Despite Kraepelin’s nosological distinction between schizophrenia and bipolar disorder and the categorical classification of current diagnostic systems, recent advances indicate that there is considerable overlap between these disorders. In fact, epidemiological, genetic, and neuroimaging studies comparing schizophrenia and bipolar disorder show a complex range of pathophysiological and phenomenological similarities (Demjaha et al., 2012).

In line with previous findings, the two papers from the B-SNIP group in the American Journal of Psychiatry confirm, respectively, the role of potential cognitive and brain functioning endophenotypes in schizophrenia and bipolar disorder. The findings of Hill and colleagues on cognitive impairment in schizophrenia and psychotic bipolar disorder add an important contribution to a continuum model of cognitive deficits in psychotic disorders in which, on one hand, schizophrenia is characterized by the most severe cognitive impairment, and bipolar disorder, on the other hand, shows less severe but still significant deficits. Moreover, their findings confirm the familiality of cognitive impairment across schizophrenia, while cognitive dysfunction in first-degree relatives of bipolar disorder probands is linked with elevated cluster A or cluster B personality traits.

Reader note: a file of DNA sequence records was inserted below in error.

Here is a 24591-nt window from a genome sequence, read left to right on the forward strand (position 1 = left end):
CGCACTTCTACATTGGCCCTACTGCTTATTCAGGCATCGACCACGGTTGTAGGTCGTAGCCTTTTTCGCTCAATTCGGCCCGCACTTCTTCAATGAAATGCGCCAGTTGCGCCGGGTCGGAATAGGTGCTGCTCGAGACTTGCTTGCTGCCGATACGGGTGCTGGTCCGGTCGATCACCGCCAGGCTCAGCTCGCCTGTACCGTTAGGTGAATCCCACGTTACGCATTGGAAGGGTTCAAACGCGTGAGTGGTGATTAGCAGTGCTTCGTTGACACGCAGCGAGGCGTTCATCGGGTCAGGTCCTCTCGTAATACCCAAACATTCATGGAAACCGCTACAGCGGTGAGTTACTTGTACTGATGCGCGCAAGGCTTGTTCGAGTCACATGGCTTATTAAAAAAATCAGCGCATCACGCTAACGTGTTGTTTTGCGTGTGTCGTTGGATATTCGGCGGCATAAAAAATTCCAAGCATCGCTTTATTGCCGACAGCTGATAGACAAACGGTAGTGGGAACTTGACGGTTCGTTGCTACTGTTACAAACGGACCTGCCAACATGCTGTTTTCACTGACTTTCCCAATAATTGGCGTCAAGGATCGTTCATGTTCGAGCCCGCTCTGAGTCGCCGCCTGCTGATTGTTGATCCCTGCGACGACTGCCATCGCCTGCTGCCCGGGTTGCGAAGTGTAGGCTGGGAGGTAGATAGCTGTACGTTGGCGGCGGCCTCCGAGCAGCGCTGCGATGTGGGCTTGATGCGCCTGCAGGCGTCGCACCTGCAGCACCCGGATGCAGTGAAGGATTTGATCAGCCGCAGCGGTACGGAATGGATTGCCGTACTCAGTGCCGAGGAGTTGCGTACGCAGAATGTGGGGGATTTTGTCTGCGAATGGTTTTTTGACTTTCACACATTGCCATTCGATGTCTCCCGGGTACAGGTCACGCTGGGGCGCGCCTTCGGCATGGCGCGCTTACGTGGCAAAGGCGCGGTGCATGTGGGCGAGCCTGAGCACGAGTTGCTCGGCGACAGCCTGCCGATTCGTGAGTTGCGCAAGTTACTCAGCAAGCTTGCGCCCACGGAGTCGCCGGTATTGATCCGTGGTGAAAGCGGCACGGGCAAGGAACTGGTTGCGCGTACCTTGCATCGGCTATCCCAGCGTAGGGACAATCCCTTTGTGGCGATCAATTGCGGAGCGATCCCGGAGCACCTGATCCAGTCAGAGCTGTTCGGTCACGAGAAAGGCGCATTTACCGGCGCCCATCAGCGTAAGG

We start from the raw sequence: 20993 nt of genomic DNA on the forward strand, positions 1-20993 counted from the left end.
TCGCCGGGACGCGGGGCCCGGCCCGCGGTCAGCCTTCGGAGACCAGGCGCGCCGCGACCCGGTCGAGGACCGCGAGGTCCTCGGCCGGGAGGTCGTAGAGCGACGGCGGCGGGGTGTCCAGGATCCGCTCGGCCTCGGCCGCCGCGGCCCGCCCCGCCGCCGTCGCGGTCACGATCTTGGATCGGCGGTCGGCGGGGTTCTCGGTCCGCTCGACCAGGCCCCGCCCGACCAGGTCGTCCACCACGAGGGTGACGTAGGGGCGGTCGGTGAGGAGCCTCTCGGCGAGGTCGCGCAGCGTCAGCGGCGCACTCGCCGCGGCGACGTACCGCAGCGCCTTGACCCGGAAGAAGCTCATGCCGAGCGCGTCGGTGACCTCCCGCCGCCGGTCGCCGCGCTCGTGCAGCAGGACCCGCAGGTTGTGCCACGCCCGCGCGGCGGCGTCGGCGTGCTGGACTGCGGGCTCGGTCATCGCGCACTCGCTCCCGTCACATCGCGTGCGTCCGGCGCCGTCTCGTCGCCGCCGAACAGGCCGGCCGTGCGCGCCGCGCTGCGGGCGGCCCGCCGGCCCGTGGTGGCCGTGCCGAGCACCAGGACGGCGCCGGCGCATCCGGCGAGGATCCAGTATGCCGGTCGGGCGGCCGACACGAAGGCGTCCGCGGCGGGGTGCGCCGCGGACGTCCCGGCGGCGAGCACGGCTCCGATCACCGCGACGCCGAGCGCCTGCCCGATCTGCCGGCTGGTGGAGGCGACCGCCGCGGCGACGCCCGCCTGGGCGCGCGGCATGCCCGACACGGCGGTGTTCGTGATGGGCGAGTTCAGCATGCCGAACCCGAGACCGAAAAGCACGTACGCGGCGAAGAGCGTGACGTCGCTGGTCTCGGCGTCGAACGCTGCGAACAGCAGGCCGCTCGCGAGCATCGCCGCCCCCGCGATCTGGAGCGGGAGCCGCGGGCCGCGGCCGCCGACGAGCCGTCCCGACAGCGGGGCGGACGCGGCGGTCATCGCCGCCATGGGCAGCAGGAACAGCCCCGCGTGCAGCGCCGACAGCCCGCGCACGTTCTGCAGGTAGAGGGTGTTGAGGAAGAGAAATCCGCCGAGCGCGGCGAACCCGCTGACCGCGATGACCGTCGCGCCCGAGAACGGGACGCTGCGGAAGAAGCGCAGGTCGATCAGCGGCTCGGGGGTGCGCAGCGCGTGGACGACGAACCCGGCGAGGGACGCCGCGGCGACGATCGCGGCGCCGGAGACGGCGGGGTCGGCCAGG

It seems likely that certain risk factors (i.e., susceptibility genes) may predispose an individual to developing psychosis, and then other genetic and/or environmental risks factors may determine if schizophrenia or bipolar disorder symptoms predominate. In fact, birth cohort and conscript studies have shown that schizophrenia and bipolar disorder are distinguished by premorbid cognitive impairment being found in the former but not in the latter. This may reflect a neurodevelopmental abnormality in schizophrenia but not bipolar disorder; thus, on the background of genetic susceptibility to psychosis, additional genes may interact with early environmental stressors, leading to schizophrenia.